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QUESTION: The sound of my music never had a rich sound to it and my biggest problem is the hissing sounds to where it hurts my ears when reviewing songs. I have a studio mic that's input into a mixer, a rca/audio converter including with the red and white end inserted into the output of the mixer while the audio end inserted into the microphone input of the computer. I uses Sonar 6 Producer Edition. The only effects I use is gate, reverb, and equalizer. Sometimes I use extra effects but Still I'm not satisfied. I do not have my microphone in a booth, nor do I have sound proof which is one of my problems. I am not a big person on expensive things. Can you guide me on making my sound more rich while budgeting.

ANSWER: Hey Lee-
I think I covered this in your last question, however I forgot to tell you about 4k.

I HATE 4k. It hurts my ears the most. They say that sensitivity to 4k is the signs of early hearing damage. That's fine. If it hurts my ears and I am sensitive to it then I am saving others the pain. Here's the deal. You want to identify the specific instrument making the hurty freq. Then Automate the EQ on and off, ONLY when you hear the hurt.

It's usually a Frequency right about 4k, it changes from 3500 - 4500. The best way to attack it is to use the freq analyzer and find it, then make a VERY VERY VERY sharp Q on an 1 band EQ, and cut it until it hurts no more. Then Widen the Q so that it sound natural. This is REALLY HARD. It will take practice, and I'm serious that you don't want this on all the time. Automate the bypass on and off so it only Eq's when the hurt happens. This is called "surgical EQing".

Thanks again!!


---------- FOLLOW-UP ----------

QUESTION: well i was actually being sarcastic about the ear hurting and pain part. I don't have any pain at all and never had pain in my ear. It's just the hissing be so loud to where it sounds horrible. Sorry for the inconvenience and making you think i have ear pain. Lol. thanks for your response.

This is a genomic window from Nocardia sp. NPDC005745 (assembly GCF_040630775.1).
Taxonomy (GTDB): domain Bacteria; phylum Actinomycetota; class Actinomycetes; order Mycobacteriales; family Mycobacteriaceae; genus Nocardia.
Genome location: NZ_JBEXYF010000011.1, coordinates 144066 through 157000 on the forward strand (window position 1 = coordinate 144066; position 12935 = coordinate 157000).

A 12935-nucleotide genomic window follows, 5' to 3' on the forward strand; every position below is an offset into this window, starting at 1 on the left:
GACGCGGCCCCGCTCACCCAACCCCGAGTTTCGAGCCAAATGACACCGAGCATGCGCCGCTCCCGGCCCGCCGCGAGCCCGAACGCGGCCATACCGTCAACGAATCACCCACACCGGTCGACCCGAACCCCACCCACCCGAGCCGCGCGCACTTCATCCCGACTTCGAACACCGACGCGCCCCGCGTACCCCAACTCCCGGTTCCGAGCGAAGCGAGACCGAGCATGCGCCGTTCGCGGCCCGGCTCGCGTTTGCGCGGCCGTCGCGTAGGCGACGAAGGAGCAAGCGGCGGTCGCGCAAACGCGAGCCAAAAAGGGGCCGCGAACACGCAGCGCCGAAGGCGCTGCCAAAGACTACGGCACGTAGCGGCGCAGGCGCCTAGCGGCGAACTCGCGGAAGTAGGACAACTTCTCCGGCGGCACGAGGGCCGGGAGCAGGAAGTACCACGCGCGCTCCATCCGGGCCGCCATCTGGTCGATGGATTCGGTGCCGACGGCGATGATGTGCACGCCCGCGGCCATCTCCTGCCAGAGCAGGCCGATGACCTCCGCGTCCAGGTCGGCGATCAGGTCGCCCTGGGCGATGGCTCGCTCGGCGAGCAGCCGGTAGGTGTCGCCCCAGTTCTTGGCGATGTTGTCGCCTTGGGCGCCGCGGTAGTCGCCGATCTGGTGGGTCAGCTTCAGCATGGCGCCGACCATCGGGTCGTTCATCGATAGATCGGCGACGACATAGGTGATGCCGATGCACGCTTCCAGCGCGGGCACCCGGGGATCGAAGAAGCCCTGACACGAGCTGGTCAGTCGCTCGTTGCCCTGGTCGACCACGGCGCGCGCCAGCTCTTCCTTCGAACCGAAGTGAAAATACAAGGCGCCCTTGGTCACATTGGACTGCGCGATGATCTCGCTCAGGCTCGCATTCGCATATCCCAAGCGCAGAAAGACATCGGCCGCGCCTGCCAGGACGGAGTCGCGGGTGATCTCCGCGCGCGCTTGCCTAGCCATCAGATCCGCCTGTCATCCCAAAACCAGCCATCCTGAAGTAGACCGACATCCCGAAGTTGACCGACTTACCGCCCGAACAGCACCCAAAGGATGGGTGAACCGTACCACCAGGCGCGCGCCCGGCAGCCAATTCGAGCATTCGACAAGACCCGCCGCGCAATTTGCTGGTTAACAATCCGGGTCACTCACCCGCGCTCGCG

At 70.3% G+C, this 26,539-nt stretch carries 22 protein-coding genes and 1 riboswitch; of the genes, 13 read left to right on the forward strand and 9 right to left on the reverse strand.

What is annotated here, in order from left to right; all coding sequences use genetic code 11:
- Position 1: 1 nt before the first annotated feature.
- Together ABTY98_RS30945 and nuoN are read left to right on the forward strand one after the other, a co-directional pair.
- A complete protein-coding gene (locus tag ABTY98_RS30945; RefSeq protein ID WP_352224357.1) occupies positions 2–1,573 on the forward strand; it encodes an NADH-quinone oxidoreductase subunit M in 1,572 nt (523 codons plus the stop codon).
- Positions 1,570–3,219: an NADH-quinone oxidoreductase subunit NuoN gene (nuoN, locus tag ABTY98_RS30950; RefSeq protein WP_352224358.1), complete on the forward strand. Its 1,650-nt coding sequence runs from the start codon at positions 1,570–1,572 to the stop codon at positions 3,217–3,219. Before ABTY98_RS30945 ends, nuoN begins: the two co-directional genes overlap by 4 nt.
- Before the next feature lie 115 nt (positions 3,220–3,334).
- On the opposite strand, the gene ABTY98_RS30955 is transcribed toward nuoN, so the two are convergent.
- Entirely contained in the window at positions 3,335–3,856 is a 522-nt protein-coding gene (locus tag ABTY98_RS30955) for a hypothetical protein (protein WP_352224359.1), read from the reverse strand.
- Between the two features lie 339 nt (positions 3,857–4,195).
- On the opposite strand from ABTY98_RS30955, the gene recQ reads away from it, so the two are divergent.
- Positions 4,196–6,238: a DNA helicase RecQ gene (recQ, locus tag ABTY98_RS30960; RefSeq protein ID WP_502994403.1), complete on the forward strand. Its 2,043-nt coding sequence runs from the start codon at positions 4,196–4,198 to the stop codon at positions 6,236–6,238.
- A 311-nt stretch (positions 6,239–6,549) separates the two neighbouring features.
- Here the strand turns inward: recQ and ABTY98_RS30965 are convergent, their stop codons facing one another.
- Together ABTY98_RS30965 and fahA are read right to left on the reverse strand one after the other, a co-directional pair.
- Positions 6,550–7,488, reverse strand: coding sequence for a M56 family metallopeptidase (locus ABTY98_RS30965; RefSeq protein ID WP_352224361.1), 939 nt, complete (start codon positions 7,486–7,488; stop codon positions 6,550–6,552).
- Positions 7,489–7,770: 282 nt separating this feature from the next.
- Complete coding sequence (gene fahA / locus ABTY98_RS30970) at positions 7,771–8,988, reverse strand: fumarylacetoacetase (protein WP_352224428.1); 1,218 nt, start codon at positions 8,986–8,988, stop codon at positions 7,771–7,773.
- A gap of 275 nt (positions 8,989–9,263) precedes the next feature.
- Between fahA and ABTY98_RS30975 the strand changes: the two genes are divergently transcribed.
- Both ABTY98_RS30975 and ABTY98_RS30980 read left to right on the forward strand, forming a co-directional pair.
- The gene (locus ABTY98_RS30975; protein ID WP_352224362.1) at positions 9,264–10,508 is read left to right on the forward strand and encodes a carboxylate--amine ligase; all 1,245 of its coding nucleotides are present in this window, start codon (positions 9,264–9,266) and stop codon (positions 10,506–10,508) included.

Hey Lee-
I really think its your converters and mic. Some microphones are just more sensitive to Sibilance than others, for example the Akg 414 line, sound harsh on vocals but great on acoustic guitar. Lesser quality converters don't reproduce the details in the high frequency range very well, so the shimmer and detail gets lost and in its place you hear grainy and shrill. Check out the 2626, for the price you can't beat it. The designer was one of the original guys from Apogee.

Merry Xmas-

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I can answer questions about; Recording Theory and hardware, advanced music theory and application, songwriting, industry level audio production / mixing / mastering, copyright, publishing, recording hardware and software, and musical instruction.


As a Producer and Composer, I have music featured in over 100 MTV / VH1 / E! network shows, and several international feature films. As a full time audio engineer, producer, and songwriter I have worked with industry greats, mentored up and coming artists, and have dedicated my life to music and music education. My production tutorial series is available online at http://www.groove3.com/str/from-drop-to-top.html is featured alongside Grammy award winning engineers and has received critical acclaim internationally.

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